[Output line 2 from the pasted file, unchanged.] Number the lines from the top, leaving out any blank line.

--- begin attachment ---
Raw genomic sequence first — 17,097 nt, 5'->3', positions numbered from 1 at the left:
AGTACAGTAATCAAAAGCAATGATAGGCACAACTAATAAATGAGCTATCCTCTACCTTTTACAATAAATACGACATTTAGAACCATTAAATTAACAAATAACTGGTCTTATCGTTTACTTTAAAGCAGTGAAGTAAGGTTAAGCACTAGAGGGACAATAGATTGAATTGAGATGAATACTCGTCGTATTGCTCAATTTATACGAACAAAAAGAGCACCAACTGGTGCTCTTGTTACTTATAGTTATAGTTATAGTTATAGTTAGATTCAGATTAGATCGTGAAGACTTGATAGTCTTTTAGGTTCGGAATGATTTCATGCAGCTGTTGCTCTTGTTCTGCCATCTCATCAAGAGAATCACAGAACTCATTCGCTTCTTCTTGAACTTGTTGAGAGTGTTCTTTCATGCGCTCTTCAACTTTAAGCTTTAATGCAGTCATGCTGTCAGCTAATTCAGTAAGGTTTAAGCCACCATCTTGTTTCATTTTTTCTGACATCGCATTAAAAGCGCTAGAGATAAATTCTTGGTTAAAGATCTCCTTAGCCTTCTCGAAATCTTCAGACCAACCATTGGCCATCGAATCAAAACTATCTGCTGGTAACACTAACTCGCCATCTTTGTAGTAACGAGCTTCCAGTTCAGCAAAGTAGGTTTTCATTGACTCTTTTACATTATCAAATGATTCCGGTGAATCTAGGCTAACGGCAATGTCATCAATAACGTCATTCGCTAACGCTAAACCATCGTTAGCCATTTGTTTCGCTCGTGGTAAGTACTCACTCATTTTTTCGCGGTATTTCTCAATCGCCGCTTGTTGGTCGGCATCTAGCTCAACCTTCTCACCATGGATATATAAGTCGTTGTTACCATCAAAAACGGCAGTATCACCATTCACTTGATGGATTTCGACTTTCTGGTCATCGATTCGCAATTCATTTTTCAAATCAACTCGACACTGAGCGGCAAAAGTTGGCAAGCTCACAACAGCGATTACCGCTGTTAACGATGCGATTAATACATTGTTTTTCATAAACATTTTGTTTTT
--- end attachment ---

AGTACAGTAATCAAAAGCAATGATAGGCACAACTAATAAATGAGCTATCCTCTACCTTTTACAATAAATACGACATTTAGAACCATTAAATTAACAAATAACTGGTCTTATCGTTTACTTTAAAGCAGTGAAGTAAGGTTAAGCACTAGAGGGACAATAGATTGAATTGAGATGAATACTCGTCGTATTGCTCAATTTATACGAACAAAAAGAGCACCAACTGGTGCTCTTGTTACTTATAGTTATAGTTATAGTTATAGTTAGATTCAGATTAGATCGTGAAGACTTGATAGTCTTTTAGGTTCGGAATGATTTCATGCAGCTGTTGCTCTTGTTCTGCCATCTCATCAAGAGAATCACAGAACTCATTCGCTTCTTCTTGAACTTGTTGAGAGTGTTCTTTCATGCGCTCTTCAACTTTAAGCTTTAATGCAGTCATGCTGTCAGCTAATTCAGTAAGGTTTAAGCCACCATCTTGTTTCATTTTTTCTGACATCGCATTAAAAGCGCTAGAGATAAATTCTTGGTTAAAGATCTCCTTAGCCTTCTCGAAATCTTCAGACCAACCATTGGCCATCGAATCAAAACTATCTGCTGGTAACACTAACTCGCCATCTTTGTAGTAACGAGCTTCCAGTTCAGCAAAGTAGGTTTTCATTGACTCTTTTACATTATCAAATGATTCCGGTGAATCTAGGCTAACGGCAATGTCATCAATAACGTCATTCGCTAACGCTAAACCATCGTTAGCCATTTGTTTCGCTCGTGGTAAGTACTCACTCATTTTTTCGCGGTATTTCTCAATCGCCGCTTGTTGGTCGGCATCTAGCTCAACCTTCTCACCATGGATATATAAGTCGTTGTTACCATCAAAAACGGCAGTATCACCATTCACTTGATGGATTTCGACTTTCTGGTCATCGATTCGCAATTCATTTTTCAAATCAACTCGACACTGAGCGGCAAAAGTTGGCAAGCTCACAACAGCGATTACCGCTGTTAACGATGCGATTAATACATTGTTTTTCATAAACATTTTGTTTTT